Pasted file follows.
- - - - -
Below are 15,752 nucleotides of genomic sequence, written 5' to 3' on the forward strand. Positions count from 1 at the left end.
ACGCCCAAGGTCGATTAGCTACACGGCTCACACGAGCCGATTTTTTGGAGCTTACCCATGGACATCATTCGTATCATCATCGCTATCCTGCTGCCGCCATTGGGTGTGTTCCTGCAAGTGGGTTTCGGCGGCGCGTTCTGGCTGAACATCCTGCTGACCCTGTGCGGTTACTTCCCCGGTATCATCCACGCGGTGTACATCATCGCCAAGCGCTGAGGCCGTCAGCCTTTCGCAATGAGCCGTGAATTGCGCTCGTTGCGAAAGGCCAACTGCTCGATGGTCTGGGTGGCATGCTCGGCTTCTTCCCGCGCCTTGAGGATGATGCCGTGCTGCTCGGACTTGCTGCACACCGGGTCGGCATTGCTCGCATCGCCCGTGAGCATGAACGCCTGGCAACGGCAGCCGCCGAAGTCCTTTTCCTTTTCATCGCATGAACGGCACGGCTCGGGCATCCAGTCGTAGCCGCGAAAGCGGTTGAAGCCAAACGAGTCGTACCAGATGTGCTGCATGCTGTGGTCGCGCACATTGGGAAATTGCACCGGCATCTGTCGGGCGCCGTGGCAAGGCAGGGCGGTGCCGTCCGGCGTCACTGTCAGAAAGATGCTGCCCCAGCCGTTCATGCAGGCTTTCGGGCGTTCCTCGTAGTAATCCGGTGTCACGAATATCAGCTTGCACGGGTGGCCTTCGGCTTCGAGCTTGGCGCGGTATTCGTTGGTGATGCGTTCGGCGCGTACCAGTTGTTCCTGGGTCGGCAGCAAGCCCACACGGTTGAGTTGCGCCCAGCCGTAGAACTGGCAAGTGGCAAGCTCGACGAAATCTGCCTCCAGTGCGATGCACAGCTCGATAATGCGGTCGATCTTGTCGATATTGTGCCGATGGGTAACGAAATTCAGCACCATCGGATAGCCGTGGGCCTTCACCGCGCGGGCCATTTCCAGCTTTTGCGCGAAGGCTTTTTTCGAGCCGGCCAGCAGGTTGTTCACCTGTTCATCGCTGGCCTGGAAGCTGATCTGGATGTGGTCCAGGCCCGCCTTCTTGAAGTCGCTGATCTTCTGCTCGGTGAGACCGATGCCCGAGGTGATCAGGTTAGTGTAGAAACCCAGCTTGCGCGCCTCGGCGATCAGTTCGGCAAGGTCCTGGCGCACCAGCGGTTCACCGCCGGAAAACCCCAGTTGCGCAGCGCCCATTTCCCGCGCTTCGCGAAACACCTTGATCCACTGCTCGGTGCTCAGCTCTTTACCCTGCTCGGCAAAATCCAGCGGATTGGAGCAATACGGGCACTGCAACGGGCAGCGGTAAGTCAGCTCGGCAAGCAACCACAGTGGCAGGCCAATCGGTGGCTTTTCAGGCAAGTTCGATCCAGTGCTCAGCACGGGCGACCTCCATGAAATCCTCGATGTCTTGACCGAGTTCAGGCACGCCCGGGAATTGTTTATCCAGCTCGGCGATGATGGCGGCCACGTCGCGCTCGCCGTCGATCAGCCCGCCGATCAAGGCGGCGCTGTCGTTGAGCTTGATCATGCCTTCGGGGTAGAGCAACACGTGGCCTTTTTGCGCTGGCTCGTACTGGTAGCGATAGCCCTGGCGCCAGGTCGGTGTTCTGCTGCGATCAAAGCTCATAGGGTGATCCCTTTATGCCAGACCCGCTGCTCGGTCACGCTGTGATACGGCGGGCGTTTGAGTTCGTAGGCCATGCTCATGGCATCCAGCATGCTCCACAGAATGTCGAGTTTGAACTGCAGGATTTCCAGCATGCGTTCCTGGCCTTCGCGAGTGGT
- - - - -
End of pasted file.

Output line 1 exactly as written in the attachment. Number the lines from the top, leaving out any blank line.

Below are 15,752 nucleotides of genomic sequence, written 5' to 3' on the forward strand. Positions count from 1 at the left end.